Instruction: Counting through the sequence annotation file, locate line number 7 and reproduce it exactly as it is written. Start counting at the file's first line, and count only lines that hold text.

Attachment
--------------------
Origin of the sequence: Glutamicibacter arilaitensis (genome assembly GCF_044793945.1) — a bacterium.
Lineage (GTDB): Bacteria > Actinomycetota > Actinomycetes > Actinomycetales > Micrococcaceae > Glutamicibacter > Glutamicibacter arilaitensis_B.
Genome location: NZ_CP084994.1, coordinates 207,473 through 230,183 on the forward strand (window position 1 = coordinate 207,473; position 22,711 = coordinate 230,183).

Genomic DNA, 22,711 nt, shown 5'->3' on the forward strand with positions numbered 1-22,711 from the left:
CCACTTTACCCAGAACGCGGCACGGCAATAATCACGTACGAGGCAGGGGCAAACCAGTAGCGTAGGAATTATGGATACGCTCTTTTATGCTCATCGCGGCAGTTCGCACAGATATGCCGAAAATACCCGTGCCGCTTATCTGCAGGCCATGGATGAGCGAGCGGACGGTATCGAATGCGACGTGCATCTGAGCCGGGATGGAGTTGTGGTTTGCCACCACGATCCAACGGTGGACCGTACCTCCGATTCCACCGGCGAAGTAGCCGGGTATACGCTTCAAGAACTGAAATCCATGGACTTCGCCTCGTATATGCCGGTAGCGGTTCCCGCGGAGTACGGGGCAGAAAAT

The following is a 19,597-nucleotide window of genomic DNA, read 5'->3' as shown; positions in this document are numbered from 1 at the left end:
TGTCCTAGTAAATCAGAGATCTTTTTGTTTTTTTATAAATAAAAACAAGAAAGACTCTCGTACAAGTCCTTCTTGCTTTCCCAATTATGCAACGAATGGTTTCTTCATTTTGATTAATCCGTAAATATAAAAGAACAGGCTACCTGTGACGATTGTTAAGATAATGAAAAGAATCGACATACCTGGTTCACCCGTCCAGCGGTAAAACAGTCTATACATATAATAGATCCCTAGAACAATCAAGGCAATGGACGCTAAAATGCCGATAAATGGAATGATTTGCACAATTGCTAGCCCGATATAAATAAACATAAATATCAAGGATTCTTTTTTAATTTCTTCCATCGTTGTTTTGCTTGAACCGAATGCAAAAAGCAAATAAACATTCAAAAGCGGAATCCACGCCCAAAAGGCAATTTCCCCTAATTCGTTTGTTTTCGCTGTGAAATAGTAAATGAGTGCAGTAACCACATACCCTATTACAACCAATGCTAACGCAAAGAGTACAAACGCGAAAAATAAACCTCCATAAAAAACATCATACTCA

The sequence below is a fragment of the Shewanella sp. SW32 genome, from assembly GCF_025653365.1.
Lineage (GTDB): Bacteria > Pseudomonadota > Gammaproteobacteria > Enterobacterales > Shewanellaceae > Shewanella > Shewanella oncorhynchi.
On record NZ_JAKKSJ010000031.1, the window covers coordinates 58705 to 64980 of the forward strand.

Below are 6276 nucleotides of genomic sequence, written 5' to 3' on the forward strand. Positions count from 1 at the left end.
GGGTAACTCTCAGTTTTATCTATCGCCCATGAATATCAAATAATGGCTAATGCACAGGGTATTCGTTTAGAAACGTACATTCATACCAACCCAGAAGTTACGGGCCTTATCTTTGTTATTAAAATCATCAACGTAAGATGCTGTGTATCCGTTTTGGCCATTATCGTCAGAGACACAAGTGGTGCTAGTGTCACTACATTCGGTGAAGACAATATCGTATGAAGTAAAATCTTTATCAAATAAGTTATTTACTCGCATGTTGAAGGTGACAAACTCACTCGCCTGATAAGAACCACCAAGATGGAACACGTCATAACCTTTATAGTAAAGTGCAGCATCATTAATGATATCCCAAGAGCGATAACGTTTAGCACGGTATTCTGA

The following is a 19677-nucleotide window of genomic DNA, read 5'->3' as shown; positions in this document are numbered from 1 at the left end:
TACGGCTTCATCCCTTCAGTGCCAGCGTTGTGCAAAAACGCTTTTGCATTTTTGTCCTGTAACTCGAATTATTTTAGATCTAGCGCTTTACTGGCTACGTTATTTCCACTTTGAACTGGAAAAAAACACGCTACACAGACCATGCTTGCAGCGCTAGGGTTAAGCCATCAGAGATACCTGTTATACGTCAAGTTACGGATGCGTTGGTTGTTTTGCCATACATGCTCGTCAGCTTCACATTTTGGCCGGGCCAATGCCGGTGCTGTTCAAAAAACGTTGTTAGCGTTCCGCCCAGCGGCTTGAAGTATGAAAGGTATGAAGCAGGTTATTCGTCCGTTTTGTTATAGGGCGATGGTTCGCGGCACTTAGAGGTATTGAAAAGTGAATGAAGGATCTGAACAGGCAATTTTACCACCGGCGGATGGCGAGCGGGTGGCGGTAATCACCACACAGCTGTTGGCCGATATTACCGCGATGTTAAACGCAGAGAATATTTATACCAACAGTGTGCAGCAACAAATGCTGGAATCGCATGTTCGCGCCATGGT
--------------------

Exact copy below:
TGTCCTAGTAAATCAGAGATCTTTTTGTTTTTTTATAAATAAAAACAAGAAAGACTCTCGTACAAGTCCTTCTTGCTTTCCCAATTATGCAACGAATGGTTTCTTCATTTTGATTAATCCGTAAATATAAAAGAACAGGCTACCTGTGACGATTGTTAAGATAATGAAAAGAATCGACATACCTGGTTCACCCGTCCAGCGGTAAAACAGTCTATACATATAATAGATCCCTAGAACAATCAAGGCAATGGACGCTAAAATGCCGATAAATGGAATGATTTGCACAATTGCTAGCCCGATATAAATAAACATAAATATCAAGGATTCTTTTTTAATTTCTTCCATCGTTGTTTTGCTTGAACCGAATGCAAAAAGCAAATAAACATTCAAAAGCGGAATCCACGCCCAAAAGGCAATTTCCCCTAATTCGTTTGTTTTCGCTGTGAAATAGTAAATGAGTGCAGTAACCACATACCCTATTACAACCAATGCTAACGCAAAGAGTACAAACGCGAAAAATAAACCTCCATAAAAAACATCATACTCA